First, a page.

Friday, February 19, 2010

IAEA: The last horse crosses the finish line

The International Atomic Energy Agency (IAEA) announced yesterday that it has information that Iran may be working on a nuclear warhead.  Wall Street Journal:
The International Atomic Energy Agency, a Vienna-based U.N. body, said in a confidential report Thursday that Iran has impeded agency efforts to establish the true purpose of Tehran's nuclear program.

The new director-general of the International Atomic Energy Agency, Yukiya Amano, holds a meeting on his first day in office on Dec. 1, 2009 in Vienna.

"The information available to the agency...raises concerns about the possible existence in Iran of past or current undisclosed activities related to the development of a nuclear payload for a missile," IAEA Director General Yukiya Amano wrote in the report.

The expression of concern over the "weaponization" of enriched uranium is a first for the agency.

The IAEA's first report under its new director general underscores what senior Obama administration officials see as a shift at the agency toward a tougher, factually based approach to Iran's nuclear program. One senior U.S. official said Mr. Amano is sticking strictly to the watchdog's responsibilities of ensuring that nuclear safeguards are obeyed.
J.E. Dyer from the Greenroom at Hot Air, makes the case that any information the IAEA has gleaned from its uranium tabulations in Iran are based on historical data about the uranium yellowcake it obtained from South Africa in the 1970's.  It does not take into account, nor does it have the capacity to take into account the indigenous uranium that Iran has mined within its own borders:
Most Americans are unaware of the arcane fact that Iran’s uranium enrichment operations were focused, until sometime in 2008, on a stash of yellowcake obtained from South Africa in the 1970s, when the Shah was still in power. Even fewer are aware that the UN’s accountability on the amount of low-enriched uranium (LEU) Iran has on-hand depends on knowing how much raw material there was to start with. When the IAEA certifies that it has detected no diversion of enriched uranium away from Iran’s supervised facilities, it can only do that in the context of what it knew about to begin with.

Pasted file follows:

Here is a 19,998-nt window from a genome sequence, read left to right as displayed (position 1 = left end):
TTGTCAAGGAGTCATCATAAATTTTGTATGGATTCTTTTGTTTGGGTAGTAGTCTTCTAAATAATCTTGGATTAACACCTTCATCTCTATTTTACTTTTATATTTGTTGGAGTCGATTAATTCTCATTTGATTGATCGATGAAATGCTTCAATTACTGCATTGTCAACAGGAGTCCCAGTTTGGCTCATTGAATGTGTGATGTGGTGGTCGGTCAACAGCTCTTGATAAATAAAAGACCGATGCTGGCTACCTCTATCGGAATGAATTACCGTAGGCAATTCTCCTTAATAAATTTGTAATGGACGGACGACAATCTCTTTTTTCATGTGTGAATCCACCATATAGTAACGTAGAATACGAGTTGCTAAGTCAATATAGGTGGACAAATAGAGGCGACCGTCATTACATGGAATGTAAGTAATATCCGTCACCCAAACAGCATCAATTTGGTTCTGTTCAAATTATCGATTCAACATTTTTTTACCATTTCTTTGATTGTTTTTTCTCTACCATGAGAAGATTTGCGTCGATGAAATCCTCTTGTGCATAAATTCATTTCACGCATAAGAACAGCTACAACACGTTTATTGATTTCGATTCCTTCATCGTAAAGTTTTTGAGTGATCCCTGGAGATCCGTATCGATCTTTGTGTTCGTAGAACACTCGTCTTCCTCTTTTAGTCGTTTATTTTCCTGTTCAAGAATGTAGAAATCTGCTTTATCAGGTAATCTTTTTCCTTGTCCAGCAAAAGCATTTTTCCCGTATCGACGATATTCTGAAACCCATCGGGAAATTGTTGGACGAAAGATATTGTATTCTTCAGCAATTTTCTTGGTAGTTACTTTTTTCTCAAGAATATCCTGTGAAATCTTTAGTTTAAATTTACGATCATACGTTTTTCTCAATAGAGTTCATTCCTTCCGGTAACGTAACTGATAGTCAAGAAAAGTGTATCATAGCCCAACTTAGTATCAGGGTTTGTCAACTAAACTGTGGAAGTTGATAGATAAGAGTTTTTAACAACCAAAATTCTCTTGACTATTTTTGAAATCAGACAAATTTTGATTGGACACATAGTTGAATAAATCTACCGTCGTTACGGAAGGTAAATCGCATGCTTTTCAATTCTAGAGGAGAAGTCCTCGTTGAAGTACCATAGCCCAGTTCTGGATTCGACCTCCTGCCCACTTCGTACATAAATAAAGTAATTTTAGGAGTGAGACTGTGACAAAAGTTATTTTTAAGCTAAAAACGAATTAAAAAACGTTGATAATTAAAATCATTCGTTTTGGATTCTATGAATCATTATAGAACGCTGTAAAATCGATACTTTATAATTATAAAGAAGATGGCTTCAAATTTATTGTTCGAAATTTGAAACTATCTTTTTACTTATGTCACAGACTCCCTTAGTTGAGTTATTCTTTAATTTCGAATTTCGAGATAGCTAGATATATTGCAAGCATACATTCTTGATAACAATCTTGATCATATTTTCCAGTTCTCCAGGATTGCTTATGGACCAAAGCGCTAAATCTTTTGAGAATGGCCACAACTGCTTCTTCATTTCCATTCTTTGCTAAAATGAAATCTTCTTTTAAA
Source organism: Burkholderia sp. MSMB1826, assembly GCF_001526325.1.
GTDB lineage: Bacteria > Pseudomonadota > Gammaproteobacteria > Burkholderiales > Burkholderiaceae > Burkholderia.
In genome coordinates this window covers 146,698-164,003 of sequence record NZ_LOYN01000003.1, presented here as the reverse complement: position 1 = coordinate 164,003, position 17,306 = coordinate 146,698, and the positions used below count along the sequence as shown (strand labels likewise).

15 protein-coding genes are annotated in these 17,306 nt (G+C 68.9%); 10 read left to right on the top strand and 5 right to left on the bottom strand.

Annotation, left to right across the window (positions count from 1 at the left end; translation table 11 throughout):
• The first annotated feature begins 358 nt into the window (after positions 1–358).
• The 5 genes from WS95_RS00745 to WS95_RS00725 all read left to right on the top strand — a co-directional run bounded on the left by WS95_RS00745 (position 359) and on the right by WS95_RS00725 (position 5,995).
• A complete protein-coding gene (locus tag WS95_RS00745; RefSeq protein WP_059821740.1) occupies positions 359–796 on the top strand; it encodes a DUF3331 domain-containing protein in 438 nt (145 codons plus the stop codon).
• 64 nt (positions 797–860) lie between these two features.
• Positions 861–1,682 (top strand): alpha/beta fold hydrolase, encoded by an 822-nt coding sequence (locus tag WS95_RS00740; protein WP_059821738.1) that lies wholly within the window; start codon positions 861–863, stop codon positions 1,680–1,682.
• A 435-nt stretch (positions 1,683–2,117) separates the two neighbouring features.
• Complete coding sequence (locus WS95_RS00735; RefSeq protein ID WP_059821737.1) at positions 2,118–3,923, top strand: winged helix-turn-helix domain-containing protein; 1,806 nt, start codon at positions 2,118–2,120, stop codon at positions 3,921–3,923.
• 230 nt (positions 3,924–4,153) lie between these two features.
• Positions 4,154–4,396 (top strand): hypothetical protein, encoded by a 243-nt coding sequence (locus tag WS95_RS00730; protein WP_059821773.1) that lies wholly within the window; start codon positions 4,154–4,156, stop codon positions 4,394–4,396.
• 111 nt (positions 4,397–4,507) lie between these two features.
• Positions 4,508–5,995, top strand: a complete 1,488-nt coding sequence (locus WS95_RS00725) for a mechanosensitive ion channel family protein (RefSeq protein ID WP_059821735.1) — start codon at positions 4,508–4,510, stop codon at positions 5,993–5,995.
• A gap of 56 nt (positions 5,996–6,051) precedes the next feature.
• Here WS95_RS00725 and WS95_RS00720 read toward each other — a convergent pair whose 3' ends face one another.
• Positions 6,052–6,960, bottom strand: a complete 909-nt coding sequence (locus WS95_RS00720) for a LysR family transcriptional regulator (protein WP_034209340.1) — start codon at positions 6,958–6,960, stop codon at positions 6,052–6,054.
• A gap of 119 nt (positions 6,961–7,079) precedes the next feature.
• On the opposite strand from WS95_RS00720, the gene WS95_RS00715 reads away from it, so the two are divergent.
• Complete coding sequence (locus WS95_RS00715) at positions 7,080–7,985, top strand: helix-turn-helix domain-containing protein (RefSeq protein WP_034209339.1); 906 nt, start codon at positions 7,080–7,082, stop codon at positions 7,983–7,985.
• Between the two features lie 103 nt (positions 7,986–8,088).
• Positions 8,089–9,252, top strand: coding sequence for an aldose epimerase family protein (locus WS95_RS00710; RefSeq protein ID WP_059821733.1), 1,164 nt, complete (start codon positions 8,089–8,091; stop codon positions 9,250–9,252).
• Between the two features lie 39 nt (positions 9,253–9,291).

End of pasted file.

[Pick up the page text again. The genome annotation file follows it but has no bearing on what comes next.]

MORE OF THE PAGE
Still fewer Americans know that in 2008, Iran rapidly accelerated her use of indigenously mined uranium, to the point that by December of that year, everything being enriched in the centrifuges at the Natanz enrichment plant south of Tehran was reportedly mined in Iran. And equally few Americans know that IAEA doesn’t inspect Iran’s uranium mines or the refining and milling facilities. Due to a set of factors relating to the Nuclear Non-proliferation Treaty’s “Additional Protocol,” IAEA inspects only Iranian activities closer in the pipeline to actual weaponization.

There are probably rocket scientists among Hot Air’s distinguished readership, but it doesn’t take one to immediately recognize what’s wrong with this picture. If IAEA doesn’t know how much uranium Iran has mined and produced yellowcake from, its only reliable accountability is on whatever amounts it sees Iran process, at the production facilities at Esfahan (where uranium is converted to uranium hexafluoride, or UF6) and at Natanz, where it is enriched. If Iran can arrange to convert and enrich her own yellowcake elsewhere, IAEA will have no way to detect the “diversion” through tabular accounting alone. The diversion will start before the material even gets to its first stop at Esfahan.
Read the whole thing.

Here's my take.  If the hapless IAEA is finally concerned about Iran's nuclear intentions, the world should be gravely concerned.

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